With the second North Korea-U.S. summit just a week away, the focus of that meeting has shifted from demands that Pyongyang immediately relinquish its nukes to whether the two parties have the wherewithal to lay the groundwork for such an ambitious goal in the long term, interviews with leading U.S. experts and statements by top officials from both countries have shown.
Ahead of U.S. President Donald Trump’s meeting with North Korean leader Kim Jong Un in the Vietnamese capital of Hanoi on Feb. 27 and 28, more than eight months after their landmark summit in Singapore, diplomats from both sides were set to begin a second round of talks this week to reach an agreement.
Until recently, the two sides had made little progress in narrowing the glaring gaps in their interpretations of the vaguely worded document that emerged from the Singapore meeting. In that declaration, the U.S. committed to security guarantees for the Kim regime and the North pledged “to work toward the denuclearization of the Korean Peninsula.”
But in recent weeks there have been growing signs that the Trump administration and the Kim regime can find middle ground — including hints that both sides are willing to take a fresh look at their relationship — in what would be an extended denuclearization process.
“I believe it is safe to say that the Trump administration is in hypothesis-testing mode, which is the right way to go about it,” said Philip Yun, executive director at the Ploughshares Fund in San Francisco and a member of the U.S. government working group that managed American policy and negotiations with North Korea under then-President Bill Clinton.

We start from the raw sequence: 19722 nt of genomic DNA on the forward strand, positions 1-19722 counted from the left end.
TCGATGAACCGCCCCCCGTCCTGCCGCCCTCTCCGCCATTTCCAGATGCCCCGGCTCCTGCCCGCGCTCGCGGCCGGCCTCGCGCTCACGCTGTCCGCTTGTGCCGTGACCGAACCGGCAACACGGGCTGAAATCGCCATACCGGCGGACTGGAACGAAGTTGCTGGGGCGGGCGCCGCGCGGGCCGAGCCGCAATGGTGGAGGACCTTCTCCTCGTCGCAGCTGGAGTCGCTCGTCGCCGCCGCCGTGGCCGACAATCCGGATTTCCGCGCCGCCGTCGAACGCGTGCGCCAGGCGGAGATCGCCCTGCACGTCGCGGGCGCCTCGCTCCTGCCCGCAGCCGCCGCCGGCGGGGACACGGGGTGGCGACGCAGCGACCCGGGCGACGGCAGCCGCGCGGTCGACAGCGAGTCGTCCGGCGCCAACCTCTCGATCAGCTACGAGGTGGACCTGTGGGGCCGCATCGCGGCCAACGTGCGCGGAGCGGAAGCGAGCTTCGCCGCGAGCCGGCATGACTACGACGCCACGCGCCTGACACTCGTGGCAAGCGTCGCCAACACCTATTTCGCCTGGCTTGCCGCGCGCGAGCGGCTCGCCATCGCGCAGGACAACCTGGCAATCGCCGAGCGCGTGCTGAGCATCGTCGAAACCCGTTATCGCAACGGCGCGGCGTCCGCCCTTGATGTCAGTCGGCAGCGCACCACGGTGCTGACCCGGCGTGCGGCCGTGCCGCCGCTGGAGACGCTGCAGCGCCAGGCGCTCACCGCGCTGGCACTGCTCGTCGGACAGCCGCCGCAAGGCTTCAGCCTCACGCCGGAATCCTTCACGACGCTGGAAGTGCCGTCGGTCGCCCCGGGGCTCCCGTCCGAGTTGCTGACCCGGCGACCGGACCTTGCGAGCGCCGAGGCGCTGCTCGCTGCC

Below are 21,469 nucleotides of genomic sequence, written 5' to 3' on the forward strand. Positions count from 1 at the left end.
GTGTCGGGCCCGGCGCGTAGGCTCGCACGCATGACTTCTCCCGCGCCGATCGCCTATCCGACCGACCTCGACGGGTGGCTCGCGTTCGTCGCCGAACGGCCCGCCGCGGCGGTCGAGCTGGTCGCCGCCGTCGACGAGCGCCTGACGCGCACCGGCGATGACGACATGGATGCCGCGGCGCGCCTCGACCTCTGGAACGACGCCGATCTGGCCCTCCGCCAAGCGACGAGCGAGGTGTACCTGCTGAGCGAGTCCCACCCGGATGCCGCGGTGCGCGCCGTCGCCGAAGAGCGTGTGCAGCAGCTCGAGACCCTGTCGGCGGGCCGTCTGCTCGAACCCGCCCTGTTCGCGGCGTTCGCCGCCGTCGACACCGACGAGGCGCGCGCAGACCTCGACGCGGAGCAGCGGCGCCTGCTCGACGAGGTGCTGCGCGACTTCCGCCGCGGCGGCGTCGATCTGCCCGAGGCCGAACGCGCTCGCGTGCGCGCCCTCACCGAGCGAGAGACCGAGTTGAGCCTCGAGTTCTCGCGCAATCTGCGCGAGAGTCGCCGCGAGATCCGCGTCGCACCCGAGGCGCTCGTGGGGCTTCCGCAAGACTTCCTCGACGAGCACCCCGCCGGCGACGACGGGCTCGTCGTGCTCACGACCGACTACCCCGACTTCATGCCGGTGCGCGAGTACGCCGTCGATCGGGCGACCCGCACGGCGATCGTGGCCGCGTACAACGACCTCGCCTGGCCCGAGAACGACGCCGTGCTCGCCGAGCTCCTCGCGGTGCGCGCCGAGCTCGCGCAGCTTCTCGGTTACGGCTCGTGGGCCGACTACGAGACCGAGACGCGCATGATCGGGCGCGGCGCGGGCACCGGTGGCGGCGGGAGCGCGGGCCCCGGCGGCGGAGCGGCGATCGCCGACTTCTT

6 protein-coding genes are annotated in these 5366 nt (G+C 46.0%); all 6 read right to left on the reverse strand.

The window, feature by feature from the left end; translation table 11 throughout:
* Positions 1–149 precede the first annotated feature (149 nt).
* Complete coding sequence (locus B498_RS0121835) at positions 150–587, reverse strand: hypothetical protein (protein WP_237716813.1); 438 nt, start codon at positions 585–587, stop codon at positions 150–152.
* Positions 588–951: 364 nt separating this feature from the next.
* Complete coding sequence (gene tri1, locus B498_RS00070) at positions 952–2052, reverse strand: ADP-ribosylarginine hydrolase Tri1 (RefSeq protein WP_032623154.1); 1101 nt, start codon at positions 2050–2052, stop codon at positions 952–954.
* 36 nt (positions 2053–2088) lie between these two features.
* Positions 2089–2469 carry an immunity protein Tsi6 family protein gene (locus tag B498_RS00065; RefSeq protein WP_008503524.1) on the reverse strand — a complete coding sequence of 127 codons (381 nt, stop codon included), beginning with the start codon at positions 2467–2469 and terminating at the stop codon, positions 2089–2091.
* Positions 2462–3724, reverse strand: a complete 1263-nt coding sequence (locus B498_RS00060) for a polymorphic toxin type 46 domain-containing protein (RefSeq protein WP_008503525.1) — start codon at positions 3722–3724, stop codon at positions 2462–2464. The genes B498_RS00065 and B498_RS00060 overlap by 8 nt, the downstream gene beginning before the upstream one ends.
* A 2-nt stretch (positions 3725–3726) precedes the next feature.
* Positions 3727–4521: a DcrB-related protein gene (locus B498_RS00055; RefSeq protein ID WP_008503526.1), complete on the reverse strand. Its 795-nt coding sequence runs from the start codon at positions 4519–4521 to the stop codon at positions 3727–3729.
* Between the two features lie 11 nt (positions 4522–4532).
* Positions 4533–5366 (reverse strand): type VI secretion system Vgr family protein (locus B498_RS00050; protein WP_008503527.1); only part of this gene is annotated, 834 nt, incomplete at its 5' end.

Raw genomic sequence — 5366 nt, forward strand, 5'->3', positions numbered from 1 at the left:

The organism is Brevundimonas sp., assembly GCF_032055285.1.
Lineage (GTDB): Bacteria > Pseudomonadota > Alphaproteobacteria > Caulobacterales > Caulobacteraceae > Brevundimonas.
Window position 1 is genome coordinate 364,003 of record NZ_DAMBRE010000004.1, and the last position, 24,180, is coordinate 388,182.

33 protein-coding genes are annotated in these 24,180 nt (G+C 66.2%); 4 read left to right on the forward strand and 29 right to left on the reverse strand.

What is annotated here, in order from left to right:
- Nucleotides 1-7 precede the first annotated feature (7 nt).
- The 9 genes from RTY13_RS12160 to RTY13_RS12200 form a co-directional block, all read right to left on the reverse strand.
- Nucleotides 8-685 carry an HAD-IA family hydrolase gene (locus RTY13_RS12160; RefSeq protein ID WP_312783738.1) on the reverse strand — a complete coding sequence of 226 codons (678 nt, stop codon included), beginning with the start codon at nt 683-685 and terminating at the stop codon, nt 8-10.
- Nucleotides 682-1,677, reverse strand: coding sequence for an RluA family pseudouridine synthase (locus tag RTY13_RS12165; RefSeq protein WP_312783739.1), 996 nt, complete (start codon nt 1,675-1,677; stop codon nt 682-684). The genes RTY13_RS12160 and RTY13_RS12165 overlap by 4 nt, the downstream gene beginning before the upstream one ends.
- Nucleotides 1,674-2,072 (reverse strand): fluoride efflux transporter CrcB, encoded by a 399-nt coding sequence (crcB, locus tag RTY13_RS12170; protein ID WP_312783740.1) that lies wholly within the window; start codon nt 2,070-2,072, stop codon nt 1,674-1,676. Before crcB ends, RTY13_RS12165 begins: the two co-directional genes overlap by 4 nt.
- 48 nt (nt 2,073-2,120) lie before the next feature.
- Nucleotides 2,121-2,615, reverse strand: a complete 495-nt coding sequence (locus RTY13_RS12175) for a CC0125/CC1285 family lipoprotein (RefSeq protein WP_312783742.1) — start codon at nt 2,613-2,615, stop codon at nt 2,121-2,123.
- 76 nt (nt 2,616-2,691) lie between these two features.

“The administration is hopeful that … Kim Jong Un’s desire to have a new relationship is genuine, but the negotiations are now all about testing that hypothesis in a credible way,” Yun said.
A shift in rhetoric
While Trump has long spoken glowingly of his personal ties to Kim, a flurry of recent statements and remarks by U.S. top officials playing up the prospects of peace — including from the president himself — are more indicative of the White House’s shift from its insistence on a maximalist outcome — “the final, fully verified denuclearization of North Korea” first and foremost — to a more flexible approach.
This shift was on full display Tuesday, when Trump said he is “in no rush” and has no pressing time schedule for Pyongyang to ultimately denuclearize, “as long as there is no testing” of nuclear bombs or missiles.